Fr. Seraphim Slobodskoy similarly says that the dismissal of the catechumens "should also be a warning to us... We, the baptized, sin frequently and often without repentance are present in the church, lacking the requisite preparation and having in our hearts hostility and envy against our fellow men. Therefore, with the solemn and threatening words, "catechumens depart," we as unworthy ones should examine ourselves closely and ponder our unworthiness, asking forgiveness from our personal enemies, often imagined, and ask the Lord God for the forgiveness of our sins with the firm resolve to do better" (The Law of God: For Study at Home and School (Jordanville, NY: Holy Trinity Monastery, 1994), p. 566).
"For I will not speak of Thy Mystery to Thine enemies..."
In the early Church, there was a high degree of secrecy. This was not at like the Gnostics, who had secrets that were kept even from their own members, and retained by only a select group. Christians did, however, keep many things secret from those outside of the Church. In St. Cyril of Jerusalem's catechetical lectures, he admonished his hearers to not write down what he taught them. As we have already noted, even catechumens were not allowed to remain in the Church during the Eucharistic portion of the liturgy. But what does this prayer mean to us today, when non-Christians can attend a liturgy in its entirety, and when books about the mysteries can be read by anyone who is interested that describe the sacraments in great detail? Fr, Michael Pomazansky addresses this question in his "Orthodox Dogmatic Theology":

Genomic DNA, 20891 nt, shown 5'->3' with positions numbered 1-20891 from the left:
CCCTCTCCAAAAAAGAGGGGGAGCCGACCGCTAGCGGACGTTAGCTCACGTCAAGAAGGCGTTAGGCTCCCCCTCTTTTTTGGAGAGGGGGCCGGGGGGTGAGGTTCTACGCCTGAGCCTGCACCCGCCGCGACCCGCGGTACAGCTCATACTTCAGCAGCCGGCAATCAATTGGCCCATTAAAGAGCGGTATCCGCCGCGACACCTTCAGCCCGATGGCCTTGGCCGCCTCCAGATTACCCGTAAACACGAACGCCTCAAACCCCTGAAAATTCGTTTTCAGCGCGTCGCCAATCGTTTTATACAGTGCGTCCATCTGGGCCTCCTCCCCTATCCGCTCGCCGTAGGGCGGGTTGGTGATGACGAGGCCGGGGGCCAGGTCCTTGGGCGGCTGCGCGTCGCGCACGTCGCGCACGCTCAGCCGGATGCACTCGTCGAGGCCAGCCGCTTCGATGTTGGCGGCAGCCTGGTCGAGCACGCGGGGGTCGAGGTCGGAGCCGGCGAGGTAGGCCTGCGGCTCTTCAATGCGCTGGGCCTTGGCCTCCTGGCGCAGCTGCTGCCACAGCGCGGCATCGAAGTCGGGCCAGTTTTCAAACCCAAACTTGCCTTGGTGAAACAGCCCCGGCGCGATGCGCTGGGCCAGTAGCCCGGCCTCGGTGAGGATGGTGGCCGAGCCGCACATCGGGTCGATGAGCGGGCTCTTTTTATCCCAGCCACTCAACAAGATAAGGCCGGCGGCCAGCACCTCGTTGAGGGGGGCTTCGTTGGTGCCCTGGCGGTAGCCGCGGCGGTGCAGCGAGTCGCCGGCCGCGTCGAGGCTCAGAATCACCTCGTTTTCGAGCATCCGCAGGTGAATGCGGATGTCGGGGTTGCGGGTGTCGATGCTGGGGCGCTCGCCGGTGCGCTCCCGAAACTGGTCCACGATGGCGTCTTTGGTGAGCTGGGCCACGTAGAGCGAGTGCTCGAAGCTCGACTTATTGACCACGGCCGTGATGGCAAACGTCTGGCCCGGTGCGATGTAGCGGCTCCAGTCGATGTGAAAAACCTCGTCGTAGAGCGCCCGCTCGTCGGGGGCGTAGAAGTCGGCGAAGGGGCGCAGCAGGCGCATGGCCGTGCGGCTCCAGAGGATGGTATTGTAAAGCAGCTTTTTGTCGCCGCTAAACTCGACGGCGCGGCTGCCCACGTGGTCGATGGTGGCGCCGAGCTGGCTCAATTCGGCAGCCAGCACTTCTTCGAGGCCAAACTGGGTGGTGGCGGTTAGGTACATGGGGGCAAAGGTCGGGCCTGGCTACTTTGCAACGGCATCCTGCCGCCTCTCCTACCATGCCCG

"This strictness with regard to the revelation of the Christian Mysteries (Sacraments) to outsiders is no longer preserved to such a degree in the Orthodox Church. The exclamation, "Catechumens depart!" before the Liturgy of the Faithful is still proclaimed, it is true, but hardly anywhere in the Orthodox world are catechumens or the non-Orthodox actually told to leave the church at this time. (In some churches they are only asked to stand in the back part of the church, in the narthex, but can still observe the service). The full point of such an action is lost in our times, when all the "secrets" of the Christian Mysteries are readily available to anyone who can read, and the text of St. Cyril's Catechetical Lectures has been published in many languages and editions. However, the great reverence which the ancient Church showed for the Christian Mysteries, carefully preserving them from the gaze of those who were merely curious, or those who, being outside the Church and uncommitted to Christianity, might easily misunderstand or mistrust them — is still kept by Orthodox Christians today who are serious about their faith. Even today we are not to "cast our pearls before swine" — to speak much of the Mysteries of the Orthodox Faith to those who are merely curious about them but do not to seek to join themselves to the Church." (Orthodox Dogmatic Theology, trans. Fr. Serpahim (Rose), (Platina, CA: St. Herman Press, 1984, p. 31, footnote 12, emphasis added).Exactly where the line should be drawn, and when exactly we are in danger of casting the pearls of our Faith before swine (Matthew 7:6) is not something for which one can lay out simply rules, but this is something that we should pray that God will give us wisdom to discern when dealing with those who are not Orthodox.